When I was growing up, there was a pattern to meals at home over the course of a week. My mother was a traditional stay-at-home mom, having retired from her elementary teaching career when she learned I was on the way (what I’ve read in recent years makes me realize that the school system may not have given her a choice about leaving or staying), and she took full responsibility for planning and preparing what went on the table. By and large, dinners on weekday evenings were basic meat/potato/vegetable/canned-fruit-or-jello fare, with very little ethnic content. Of course, a number of recipes were in regular rotation. Despite its extreme sodium content, I do miss chipped beef and white gravy (with sliced hard-boiled eggs mixed in) over toast; on the other hand, I never need to have liver and onions again.
It was a little different on the weekends. Saturday mornings were in some ways the high point of the week, since that’s when Mom would whip up pancakes or French toast in the electric skillet (with waffles on occasion–we had an iron in the early days if I’m recalling correctly). During my father’s days as a minister, we’d have a big meal on Sunday for lunch–fried chicken, or a roast that Mom slid in the oven before we left for church. (In later years, when we were attending my grandparents’ church in Erlanger, Sunday lunch became brunch at the Drawbridge Inn, or buffet at the Oriental Wok, or steak tips at York Steak House, or…) Maybe because we were usually stuffed from lunch, maybe because Mom decided she deserved a night off–I never really thought about asking why–as far back as I can remember, Sunday dinner was spartan–invariably for me a bowl of cold cereal and milk, often fixed on one’s own schedule. I didn’t mind in the least, perhaps in part due to my mother not being super-strict about the sugar content of what we could keep on hand. The lack of Sunday evening meal structure may have facilitated my AT40 obsession in the spring of 1976. Since Casey started on WSAI at 6pm, I didn’t have to turn him off in favor of quality family time around the table.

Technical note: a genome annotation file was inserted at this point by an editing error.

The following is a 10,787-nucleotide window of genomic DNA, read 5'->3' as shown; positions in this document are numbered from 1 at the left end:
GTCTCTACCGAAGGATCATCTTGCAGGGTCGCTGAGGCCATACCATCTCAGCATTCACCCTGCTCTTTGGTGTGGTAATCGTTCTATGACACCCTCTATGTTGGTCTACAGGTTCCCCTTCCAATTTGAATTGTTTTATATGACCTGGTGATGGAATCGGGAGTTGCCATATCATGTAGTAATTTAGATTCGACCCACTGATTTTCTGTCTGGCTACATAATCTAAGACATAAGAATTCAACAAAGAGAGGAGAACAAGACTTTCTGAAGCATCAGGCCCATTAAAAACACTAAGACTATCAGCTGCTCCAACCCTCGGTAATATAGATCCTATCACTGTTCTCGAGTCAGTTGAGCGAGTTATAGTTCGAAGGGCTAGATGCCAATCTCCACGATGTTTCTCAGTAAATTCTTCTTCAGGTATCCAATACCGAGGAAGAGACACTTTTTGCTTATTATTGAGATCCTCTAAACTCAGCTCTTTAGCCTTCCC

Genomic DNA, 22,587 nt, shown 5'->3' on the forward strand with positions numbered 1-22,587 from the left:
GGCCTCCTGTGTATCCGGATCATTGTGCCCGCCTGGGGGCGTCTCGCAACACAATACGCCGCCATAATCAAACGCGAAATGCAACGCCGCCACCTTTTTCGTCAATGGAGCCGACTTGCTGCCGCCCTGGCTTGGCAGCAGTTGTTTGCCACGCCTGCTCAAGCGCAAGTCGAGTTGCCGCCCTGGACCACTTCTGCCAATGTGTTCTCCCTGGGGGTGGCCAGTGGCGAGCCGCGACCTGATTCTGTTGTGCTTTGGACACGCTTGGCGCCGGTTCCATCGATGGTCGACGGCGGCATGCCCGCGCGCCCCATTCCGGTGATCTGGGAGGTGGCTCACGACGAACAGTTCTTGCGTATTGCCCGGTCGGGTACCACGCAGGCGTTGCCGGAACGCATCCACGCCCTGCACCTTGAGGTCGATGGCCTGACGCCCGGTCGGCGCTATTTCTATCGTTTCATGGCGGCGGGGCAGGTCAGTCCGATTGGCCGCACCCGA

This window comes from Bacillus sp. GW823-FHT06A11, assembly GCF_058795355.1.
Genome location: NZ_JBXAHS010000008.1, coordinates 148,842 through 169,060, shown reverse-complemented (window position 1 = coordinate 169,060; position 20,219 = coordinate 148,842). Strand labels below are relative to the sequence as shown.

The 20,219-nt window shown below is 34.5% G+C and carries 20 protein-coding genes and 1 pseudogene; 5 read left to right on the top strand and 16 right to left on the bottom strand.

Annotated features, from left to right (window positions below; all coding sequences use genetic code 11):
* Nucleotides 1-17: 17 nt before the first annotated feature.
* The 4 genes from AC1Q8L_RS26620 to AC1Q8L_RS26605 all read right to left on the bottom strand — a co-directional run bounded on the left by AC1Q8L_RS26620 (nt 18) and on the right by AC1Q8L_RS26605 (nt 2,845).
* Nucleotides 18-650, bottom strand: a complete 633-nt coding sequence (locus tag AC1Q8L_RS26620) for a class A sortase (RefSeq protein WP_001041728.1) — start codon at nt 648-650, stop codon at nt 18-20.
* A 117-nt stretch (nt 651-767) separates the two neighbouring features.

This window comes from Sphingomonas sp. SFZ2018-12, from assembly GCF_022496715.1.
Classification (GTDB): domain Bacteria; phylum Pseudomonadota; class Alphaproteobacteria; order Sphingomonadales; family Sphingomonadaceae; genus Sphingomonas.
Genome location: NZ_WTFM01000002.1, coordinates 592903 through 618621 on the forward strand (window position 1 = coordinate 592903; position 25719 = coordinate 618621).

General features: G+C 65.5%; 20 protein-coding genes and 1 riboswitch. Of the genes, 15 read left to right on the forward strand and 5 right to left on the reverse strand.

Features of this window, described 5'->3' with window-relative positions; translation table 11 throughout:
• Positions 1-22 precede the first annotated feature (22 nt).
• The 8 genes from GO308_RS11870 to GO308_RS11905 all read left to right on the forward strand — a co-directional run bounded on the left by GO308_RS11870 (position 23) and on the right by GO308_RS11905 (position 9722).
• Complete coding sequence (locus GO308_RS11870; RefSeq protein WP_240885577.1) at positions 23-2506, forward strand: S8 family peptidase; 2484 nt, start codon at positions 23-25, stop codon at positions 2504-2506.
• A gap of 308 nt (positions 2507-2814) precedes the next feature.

I’m guessing that by that Memorial Day weekend I had wrapped up sixth grade. That meant a sizable transition was looming. Come fall I would no longer have to ride the school bus five times a week to and from the elementary school i Verona six miles away–instead I’d disembark with the “big kids” in Walton, at the combined junior high/high school.
I’ve noted before that one thing I can recall from many of the first shows I heard was the name and position of that week’s highest debuting tune; the 5/29 show was not an exception. Coming on board at #34 was a new group out of Georgia with a song I’m certain that WSAI was already playing (Casey says on the intro there are seventeen acts with their first Top 40 hit this week, more than they’ve had in a while). Starbuck reached #3 by summer’s end with “Moonlight Feels Right,” and while one more minor Top 40 came just about one year later, the well soon dried up. Not even a name change in the early 80s, to Korona, could improve their fortunes.
On that holiday weekend forty-six years ago, I was just one week away from beginning what became a six-and-one-third years chart-keeping odyssey. I can’t recall now when exactly the plan formed, but maybe I hatched it over a bowl of Alpha-Bits (or was it Cocoa Pebbles?) while a groovy
xylophone marimba solo came over the airwaves.